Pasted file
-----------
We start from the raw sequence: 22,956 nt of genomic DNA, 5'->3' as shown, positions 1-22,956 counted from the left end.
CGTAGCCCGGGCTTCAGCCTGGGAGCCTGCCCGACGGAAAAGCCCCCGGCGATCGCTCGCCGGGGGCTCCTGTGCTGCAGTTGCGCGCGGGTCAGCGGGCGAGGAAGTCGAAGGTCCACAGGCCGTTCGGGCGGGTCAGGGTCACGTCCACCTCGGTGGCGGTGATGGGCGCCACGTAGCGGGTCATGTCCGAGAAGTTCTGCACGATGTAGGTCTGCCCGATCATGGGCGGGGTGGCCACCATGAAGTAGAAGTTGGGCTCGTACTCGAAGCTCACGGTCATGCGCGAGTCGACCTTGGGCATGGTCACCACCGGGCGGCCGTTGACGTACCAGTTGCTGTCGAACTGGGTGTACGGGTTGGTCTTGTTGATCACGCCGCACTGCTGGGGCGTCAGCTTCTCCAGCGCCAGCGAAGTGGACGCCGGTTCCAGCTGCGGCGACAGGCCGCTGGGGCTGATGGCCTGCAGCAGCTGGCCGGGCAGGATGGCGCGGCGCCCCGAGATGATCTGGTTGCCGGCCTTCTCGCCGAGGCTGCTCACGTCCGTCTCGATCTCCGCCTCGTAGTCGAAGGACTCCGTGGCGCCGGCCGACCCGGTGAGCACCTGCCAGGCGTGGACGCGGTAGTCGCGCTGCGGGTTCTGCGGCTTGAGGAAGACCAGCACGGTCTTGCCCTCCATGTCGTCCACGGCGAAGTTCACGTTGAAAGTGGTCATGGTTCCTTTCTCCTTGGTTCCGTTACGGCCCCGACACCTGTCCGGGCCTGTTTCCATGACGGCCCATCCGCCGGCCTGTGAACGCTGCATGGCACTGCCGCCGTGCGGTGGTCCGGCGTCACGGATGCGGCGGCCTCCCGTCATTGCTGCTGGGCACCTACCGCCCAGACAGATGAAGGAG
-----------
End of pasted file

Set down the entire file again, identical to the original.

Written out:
We start from the raw sequence: 22,956 nt of genomic DNA, 5'->3' as shown, positions 1-22,956 counted from the left end.
CGTAGCCCGGGCTTCAGCCTGGGAGCCTGCCCGACGGAAAAGCCCCCGGCGATCGCTCGCCGGGGGCTCCTGTGCTGCAGTTGCGCGCGGGTCAGCGGGCGAGGAAGTCGAAGGTCCACAGGCCGTTCGGGCGGGTCAGGGTCACGTCCACCTCGGTGGCGGTGATGGGCGCCACGTAGCGGGTCATGTCCGAGAAGTTCTGCACGATGTAGGTCTGCCCGATCATGGGCGGGGTGGCCACCATGAAGTAGAAGTTGGGCTCGTACTCGAAGCTCACGGTCATGCGCGAGTCGACCTTGGGCATGGTCACCACCGGGCGGCCGTTGACGTACCAGTTGCTGTCGAACTGGGTGTACGGGTTGGTCTTGTTGATCACGCCGCACTGCTGGGGCGTCAGCTTCTCCAGCGCCAGCGAAGTGGACGCCGGTTCCAGCTGCGGCGACAGGCCGCTGGGGCTGATGGCCTGCAGCAGCTGGCCGGGCAGGATGGCGCGGCGCCCCGAGATGATCTGGTTGCCGGCCTTCTCGCCGAGGCTGCTCACGTCCGTCTCGATCTCCGCCTCGTAGTCGAAGGACTCCGTGGCGCCGGCCGACCCGGTGAGCACCTGCCAGGCGTGGACGCGGTAGTCGCGCTGCGGGTTCTGCGGCTTGAGGAAGACCAGCACGGTCTTGCCCTCCATGTCGTCCACGGCGAAGTTCACGTTGAAAGTGGTCATGGTTCCTTTCTCCTTGGTTCCGTTACGGCCCCGACACCTGTCCGGGCCTGTTTCCATGACGGCCCATCCGCCGGCCTGTGAACGCTGCATGGCACTGCCGCCGTGCGGTGGTCCGGCGTCACGGATGCGGCGGCCTCCCGTCATTGCTGCTGGGCACCTACCGCCCAGACAGATGAAGGAG